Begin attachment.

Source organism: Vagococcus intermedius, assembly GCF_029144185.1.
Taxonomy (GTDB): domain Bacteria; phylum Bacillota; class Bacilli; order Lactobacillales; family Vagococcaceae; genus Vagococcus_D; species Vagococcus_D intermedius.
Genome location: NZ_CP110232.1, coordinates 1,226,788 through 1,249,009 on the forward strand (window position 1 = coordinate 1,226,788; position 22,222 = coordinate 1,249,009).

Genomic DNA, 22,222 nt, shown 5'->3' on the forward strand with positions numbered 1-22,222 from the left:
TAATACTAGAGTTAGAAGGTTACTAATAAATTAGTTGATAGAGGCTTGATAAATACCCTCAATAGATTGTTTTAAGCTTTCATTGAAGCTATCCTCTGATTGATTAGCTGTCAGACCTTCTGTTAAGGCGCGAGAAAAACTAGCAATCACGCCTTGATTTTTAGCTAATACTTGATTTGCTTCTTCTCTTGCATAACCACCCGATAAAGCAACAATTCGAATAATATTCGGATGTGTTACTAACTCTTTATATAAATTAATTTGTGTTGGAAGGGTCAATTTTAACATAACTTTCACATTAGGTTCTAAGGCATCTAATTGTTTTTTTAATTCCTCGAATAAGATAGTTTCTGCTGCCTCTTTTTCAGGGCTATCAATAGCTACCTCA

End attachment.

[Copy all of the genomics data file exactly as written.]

Source organism: Vagococcus intermedius, assembly GCF_029144185.1.
Taxonomy (GTDB): domain Bacteria; phylum Bacillota; class Bacilli; order Lactobacillales; family Vagococcaceae; genus Vagococcus_D; species Vagococcus_D intermedius.
Genome location: NZ_CP110232.1, coordinates 1,226,788 through 1,249,009 on the forward strand (window position 1 = coordinate 1,226,788; position 22,222 = coordinate 1,249,009).

Genomic DNA, 22,222 nt, shown 5'->3' on the forward strand with positions numbered 1-22,222 from the left:
TAATACTAGAGTTAGAAGGTTACTAATAAATTAGTTGATAGAGGCTTGATAAATACCCTCAATAGATTGTTTTAAGCTTTCATTGAAGCTATCCTCTGATTGATTAGCTGTCAGACCTTCTGTTAAGGCGCGAGAAAAACTAGCAATCACGCCTTGATTTTTAGCTAATACTTGATTTGCTTCTTCTCTTGCATAACCACCCGATAAAGCAACAATTCGAATAATATTCGGATGTGTTACTAACTCTTTATATAAATTAATTTGTGTTGGAAGGGTCAATTTTAACATAACTTTCACATTAGGTTCTAAGGCATCTAATTGTTTTTTTAATTCCTCGAATAAGATAGTTTCTGCTGCCTCTTTTTCAGGGCTATCAATAGCTACCTCA